U1 and associated components comprise a linear voltage to log current converter. The current flowing into the collector of Q2 controls the current flowing from the bias input of U3-A transconductance amp to ground via Q3. The transconductance of U3-A is used to control the frequency of the oscillator. U2-A and associated components comprise an integrator. When current flows into U3-A's output the integrator ramps up and when current flows out of U3-A's output the integrator ramps down. When the integrator's output goes above the threshold of comparator U4-A and associated components it's output goes high (to near +V). The output of U4-A is fed to the non-inverting input of U3-A transconductance amp. While U4-A's output is high current flows out of U3-A's output and the integrator ramps down until the voltage at the input of U4-A goes low enough to overcome the hysteresis provided by R18 and it's output goes low. When this happens the comparator starts to ramp up again and thus we have a triangle wave at the output of U2-A. The amp bias of U4-A is controlled by the current generated by the linear voltage to log current convertor. This controls the current that flows in and out of U4-A and thus the frequency of the oscillator. The oscillator's frequency can be varied from super low (a cycle takes over two minutes) to about 600 HZ. Don't hold my feet to the fire on exact range. When I turn it all the way down and listen to it's effect on an oscillator, I can just discern the change in frequency as the voltage ramps up or down. I insured that at the lowest setting the comparator still trips high and low. You could probably increase C11 if you want it to go lower. The frequency goes up with higher control voltage and down with lower control voltage I do not advertise that the oscillator tracks well and will give you 1V per octave. In my applications of low frequency oscillators I do not need this capability. IF YOU NEED 1V/OCT TRACKING, THEN THIS IS NOT THE VC-LFO FOR YOU.. I don't mean to shout with the bold caps, I just don't want people to miss that point.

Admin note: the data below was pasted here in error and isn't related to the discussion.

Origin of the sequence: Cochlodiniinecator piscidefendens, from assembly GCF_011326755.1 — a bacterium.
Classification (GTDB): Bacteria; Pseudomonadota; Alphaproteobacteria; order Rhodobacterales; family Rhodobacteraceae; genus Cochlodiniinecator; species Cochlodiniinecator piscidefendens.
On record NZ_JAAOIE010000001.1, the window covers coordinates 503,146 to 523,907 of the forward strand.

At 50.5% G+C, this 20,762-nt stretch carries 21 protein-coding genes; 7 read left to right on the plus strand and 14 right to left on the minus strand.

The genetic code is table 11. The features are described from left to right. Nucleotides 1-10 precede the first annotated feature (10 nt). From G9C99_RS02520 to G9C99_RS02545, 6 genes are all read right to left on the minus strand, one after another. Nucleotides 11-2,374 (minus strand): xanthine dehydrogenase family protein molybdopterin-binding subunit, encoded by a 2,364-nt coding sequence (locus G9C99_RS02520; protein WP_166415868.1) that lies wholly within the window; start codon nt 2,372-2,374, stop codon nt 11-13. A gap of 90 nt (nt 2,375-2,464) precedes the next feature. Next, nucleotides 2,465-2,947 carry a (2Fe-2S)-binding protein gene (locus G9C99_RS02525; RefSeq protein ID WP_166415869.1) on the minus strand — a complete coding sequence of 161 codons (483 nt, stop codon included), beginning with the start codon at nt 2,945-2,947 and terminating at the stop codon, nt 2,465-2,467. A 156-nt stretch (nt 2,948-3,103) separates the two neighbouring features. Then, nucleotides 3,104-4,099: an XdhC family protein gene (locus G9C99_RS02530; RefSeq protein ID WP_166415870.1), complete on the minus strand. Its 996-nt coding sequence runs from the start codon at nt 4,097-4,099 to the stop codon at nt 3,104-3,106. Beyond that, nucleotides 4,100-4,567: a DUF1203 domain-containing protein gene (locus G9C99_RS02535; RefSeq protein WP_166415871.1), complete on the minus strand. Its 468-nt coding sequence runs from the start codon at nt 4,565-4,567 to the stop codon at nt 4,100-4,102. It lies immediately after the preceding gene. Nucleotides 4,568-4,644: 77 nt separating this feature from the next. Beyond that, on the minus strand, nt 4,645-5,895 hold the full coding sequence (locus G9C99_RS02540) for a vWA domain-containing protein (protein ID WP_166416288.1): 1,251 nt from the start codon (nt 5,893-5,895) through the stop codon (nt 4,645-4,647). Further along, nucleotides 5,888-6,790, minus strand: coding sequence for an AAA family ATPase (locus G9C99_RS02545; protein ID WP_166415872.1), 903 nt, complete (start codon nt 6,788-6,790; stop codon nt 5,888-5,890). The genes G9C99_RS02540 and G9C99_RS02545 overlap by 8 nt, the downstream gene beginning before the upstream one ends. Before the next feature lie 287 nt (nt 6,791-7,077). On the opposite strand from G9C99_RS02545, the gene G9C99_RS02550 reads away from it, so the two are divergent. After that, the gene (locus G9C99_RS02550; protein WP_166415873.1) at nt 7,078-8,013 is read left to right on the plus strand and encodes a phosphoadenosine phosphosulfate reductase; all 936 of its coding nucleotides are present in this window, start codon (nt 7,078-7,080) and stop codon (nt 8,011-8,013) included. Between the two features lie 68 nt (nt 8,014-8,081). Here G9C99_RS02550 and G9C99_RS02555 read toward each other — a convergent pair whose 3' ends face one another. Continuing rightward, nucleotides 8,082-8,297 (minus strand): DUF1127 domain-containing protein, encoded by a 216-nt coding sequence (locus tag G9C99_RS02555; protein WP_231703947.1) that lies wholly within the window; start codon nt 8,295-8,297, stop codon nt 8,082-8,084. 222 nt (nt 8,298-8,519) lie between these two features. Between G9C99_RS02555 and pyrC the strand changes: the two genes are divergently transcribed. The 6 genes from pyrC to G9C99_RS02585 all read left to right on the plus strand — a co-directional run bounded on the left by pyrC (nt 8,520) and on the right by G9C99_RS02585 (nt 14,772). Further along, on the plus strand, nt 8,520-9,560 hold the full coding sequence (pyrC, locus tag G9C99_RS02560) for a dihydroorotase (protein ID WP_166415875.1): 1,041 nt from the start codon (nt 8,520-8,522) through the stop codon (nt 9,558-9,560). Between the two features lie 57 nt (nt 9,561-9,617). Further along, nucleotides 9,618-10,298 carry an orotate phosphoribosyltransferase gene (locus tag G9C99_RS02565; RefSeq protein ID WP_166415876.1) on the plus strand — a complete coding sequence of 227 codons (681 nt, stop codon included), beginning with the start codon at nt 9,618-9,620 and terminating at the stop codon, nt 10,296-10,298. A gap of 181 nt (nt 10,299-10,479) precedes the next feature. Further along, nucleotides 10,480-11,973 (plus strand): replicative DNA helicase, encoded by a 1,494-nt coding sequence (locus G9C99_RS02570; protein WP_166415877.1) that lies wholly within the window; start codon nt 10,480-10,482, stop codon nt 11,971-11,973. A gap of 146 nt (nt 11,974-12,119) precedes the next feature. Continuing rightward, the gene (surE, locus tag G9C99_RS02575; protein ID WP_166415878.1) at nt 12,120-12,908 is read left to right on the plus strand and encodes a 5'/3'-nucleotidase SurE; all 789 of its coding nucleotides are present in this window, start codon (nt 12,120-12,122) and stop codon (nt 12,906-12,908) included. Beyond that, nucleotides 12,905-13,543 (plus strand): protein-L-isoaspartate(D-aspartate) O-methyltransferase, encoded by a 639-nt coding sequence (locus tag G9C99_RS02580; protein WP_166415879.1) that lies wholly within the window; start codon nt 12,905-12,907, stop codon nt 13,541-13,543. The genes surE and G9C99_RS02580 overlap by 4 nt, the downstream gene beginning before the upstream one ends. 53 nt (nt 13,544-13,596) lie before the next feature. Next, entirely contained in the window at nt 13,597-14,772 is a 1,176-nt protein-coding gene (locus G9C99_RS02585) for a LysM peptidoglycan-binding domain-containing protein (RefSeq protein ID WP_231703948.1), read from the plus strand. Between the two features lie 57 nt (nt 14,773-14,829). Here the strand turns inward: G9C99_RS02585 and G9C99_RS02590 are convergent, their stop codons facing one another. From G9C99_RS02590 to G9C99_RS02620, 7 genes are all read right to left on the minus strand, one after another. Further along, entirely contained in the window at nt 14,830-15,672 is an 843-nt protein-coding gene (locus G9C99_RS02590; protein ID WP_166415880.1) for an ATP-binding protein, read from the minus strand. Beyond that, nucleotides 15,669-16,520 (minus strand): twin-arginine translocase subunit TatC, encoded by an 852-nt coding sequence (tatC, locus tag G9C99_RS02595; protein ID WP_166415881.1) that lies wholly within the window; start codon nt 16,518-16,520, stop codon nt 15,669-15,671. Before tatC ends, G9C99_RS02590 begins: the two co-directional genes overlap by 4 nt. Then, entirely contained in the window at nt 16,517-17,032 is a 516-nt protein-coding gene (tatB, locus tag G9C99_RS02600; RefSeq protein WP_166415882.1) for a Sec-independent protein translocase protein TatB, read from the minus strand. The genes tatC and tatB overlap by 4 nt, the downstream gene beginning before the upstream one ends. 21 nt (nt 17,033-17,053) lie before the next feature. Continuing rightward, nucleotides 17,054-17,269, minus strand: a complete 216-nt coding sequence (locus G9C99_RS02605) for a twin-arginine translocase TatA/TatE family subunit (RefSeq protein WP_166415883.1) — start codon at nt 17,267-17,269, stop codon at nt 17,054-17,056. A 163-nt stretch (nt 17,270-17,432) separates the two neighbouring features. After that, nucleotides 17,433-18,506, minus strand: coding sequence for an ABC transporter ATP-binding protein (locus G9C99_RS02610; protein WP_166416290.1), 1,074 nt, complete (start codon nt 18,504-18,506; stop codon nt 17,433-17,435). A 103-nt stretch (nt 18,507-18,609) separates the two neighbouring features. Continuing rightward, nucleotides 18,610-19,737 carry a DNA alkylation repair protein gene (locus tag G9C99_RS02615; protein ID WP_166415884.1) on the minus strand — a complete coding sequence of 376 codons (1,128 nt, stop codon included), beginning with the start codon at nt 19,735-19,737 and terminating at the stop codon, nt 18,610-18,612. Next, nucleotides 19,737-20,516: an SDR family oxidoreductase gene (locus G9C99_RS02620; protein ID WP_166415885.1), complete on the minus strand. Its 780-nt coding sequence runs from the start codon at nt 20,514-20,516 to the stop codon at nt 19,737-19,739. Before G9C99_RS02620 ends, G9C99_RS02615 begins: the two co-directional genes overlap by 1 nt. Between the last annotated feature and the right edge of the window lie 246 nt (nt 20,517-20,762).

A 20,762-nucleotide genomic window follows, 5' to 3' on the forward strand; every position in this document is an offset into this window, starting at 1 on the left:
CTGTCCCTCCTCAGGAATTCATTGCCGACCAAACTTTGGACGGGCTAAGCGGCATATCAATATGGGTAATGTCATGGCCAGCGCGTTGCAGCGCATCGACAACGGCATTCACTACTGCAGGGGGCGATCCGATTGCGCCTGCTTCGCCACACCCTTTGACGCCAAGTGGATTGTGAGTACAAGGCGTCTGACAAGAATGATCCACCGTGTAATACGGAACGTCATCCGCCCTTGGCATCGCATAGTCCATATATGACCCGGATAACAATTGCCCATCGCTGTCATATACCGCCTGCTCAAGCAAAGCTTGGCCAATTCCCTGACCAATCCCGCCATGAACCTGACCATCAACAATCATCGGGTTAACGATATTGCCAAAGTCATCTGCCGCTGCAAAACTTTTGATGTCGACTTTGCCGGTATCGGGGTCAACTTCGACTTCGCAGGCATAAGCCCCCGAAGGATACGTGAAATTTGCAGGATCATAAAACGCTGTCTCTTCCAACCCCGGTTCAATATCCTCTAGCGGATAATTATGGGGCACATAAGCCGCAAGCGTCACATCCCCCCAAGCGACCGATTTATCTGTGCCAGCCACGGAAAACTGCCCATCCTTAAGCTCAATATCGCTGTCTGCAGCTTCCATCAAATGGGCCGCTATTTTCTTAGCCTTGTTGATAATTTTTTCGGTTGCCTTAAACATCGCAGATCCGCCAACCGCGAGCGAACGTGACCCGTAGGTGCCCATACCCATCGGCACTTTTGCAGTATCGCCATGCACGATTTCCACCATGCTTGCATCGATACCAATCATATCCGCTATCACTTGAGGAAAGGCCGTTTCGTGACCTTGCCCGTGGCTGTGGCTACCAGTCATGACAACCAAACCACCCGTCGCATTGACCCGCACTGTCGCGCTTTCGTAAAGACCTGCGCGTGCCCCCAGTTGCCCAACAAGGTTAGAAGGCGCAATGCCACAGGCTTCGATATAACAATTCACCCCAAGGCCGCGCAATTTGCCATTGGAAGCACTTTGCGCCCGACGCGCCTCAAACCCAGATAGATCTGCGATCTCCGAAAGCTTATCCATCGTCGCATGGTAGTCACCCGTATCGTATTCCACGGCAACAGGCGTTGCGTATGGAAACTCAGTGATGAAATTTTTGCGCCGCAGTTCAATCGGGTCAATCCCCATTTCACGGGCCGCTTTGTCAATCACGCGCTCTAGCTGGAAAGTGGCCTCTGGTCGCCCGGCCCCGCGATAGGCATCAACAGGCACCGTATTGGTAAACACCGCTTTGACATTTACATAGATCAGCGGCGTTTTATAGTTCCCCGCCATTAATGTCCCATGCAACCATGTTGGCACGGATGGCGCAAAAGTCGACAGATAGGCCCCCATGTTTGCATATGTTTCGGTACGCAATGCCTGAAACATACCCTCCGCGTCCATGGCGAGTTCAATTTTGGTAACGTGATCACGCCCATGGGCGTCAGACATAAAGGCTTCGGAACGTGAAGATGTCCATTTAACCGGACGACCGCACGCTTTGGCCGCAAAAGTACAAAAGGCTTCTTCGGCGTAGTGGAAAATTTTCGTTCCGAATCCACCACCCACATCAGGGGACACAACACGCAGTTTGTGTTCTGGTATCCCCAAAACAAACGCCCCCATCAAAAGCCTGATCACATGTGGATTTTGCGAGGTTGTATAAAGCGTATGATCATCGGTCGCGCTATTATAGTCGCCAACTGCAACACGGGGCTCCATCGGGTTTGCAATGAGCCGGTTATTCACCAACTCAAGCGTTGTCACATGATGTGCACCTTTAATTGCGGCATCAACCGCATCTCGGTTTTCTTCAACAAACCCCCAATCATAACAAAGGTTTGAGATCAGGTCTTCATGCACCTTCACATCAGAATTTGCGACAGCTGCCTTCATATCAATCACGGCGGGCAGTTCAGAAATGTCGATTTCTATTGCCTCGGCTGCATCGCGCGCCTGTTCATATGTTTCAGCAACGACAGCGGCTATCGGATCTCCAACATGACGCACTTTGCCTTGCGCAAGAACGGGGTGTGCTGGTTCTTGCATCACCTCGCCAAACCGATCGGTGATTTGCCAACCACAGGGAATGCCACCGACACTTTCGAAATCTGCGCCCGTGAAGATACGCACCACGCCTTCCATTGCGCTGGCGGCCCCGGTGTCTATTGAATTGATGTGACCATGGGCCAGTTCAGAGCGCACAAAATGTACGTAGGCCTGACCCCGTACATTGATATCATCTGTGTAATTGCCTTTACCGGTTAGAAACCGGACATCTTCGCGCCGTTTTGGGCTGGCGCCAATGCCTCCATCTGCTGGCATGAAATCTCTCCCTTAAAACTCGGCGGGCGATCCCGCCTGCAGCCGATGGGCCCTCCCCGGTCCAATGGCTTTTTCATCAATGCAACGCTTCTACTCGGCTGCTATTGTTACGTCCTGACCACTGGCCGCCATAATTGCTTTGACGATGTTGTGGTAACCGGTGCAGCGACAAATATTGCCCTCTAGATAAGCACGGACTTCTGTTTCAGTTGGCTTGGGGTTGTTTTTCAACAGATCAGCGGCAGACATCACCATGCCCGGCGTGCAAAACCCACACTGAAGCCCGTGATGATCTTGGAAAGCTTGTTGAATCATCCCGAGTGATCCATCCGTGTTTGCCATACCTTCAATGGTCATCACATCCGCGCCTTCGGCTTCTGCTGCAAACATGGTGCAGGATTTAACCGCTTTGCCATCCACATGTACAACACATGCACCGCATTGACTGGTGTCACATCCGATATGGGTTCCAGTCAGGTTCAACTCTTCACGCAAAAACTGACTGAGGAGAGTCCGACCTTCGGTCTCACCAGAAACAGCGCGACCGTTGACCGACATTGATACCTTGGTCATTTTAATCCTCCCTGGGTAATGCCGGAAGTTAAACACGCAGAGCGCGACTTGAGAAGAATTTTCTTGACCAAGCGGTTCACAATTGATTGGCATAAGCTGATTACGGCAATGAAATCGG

Trim pot R25 is used to balance the current flowing during the high and low periods of U4-A. With the coarse frequency set to about mid-way and while viewing the output of U2-A adjust R25 until the symmetry of the triangle waveform is as perfect as you can get it. You can use the scope's non-calibrated horizontal sweep adjust and horizontal position controls to help get one cycle displayed properly too. The symmetry of the triangle waveform will affect all of the other waveforms and is thus very important to get right. Use the output of U4-A to trigger the scope so that one triangle cycle is displayed on the scope (low to high to low OR high to low to high). The goal is to get the wave to start at the left end of the graticule, peak (or valley) at the exact center of the graticule, and then end at the right end of the graticule.